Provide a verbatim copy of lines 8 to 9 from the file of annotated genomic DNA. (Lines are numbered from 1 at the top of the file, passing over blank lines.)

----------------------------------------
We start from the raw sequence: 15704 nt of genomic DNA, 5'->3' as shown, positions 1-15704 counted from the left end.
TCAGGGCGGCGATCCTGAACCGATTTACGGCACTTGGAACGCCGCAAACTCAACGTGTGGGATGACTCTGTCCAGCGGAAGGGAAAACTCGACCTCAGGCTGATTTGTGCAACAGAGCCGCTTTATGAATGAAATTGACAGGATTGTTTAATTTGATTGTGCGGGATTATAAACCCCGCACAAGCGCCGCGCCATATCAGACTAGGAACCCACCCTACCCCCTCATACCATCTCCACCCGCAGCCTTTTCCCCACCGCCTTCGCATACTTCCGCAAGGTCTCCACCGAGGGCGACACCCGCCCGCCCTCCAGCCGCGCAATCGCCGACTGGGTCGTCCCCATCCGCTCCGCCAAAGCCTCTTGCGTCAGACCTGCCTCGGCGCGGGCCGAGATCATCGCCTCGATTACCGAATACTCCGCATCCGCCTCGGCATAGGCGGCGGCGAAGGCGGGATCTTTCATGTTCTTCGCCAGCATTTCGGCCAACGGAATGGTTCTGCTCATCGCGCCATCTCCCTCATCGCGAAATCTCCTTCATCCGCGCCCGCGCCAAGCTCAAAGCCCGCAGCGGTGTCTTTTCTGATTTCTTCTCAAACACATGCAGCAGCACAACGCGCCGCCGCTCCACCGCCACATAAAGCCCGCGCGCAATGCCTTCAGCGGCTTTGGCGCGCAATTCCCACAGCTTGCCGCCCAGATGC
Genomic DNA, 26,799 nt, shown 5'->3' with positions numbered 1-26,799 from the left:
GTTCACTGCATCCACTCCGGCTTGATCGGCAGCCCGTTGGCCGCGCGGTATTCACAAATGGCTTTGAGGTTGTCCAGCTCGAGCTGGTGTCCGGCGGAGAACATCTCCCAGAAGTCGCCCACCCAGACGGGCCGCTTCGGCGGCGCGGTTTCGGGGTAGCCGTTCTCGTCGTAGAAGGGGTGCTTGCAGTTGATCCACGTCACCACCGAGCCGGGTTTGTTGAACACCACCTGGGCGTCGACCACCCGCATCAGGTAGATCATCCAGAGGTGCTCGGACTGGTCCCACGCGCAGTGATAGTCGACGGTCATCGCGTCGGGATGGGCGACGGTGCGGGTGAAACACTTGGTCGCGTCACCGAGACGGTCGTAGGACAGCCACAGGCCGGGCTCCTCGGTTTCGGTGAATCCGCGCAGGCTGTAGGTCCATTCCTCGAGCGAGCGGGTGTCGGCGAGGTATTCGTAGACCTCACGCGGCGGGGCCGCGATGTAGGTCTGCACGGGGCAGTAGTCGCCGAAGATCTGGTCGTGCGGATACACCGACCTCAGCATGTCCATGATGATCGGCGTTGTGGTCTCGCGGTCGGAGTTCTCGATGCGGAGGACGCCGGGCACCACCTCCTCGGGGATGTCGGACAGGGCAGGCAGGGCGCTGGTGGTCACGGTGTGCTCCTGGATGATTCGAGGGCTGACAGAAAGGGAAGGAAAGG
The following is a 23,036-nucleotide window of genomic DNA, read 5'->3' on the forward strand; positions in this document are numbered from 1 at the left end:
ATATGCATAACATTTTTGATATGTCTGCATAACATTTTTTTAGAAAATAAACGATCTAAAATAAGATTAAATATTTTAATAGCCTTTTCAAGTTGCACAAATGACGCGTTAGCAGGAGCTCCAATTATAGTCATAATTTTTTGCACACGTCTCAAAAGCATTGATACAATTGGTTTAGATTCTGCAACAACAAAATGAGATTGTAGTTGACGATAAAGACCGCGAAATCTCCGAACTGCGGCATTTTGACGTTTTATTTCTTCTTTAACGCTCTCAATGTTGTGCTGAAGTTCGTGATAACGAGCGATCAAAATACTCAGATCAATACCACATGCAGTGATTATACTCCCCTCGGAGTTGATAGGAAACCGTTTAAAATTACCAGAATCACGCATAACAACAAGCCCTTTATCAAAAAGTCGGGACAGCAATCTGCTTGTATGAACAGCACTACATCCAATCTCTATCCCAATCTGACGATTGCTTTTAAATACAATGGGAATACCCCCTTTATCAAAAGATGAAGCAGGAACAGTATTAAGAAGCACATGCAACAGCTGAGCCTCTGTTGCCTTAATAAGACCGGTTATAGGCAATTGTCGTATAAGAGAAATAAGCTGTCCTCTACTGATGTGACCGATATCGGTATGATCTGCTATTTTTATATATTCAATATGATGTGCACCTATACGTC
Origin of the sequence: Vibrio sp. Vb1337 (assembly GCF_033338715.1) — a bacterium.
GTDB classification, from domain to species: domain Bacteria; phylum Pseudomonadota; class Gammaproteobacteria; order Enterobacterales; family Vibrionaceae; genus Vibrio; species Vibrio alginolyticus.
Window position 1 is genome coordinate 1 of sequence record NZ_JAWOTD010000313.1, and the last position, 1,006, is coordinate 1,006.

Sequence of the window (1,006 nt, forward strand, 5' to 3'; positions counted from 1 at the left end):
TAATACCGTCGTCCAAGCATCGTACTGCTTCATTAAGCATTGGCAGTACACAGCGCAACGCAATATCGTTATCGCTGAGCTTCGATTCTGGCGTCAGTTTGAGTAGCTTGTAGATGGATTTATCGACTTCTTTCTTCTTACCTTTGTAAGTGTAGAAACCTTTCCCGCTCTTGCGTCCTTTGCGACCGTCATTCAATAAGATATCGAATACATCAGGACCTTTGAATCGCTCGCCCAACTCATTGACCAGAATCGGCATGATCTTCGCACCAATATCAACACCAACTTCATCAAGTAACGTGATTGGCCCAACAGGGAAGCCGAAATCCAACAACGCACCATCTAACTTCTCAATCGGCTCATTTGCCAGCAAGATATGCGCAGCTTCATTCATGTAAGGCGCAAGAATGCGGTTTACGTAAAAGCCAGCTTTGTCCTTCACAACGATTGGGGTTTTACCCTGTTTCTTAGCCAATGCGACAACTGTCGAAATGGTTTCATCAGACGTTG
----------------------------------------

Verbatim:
GTDB classification, from domain to species: domain Bacteria; phylum Pseudomonadota; class Gammaproteobacteria; order Enterobacterales; family Vibrionaceae; genus Vibrio; species Vibrio alginolyticus.
Window position 1 is genome coordinate 1 of sequence record NZ_JAWOTD010000313.1, and the last position, 1,006, is coordinate 1,006.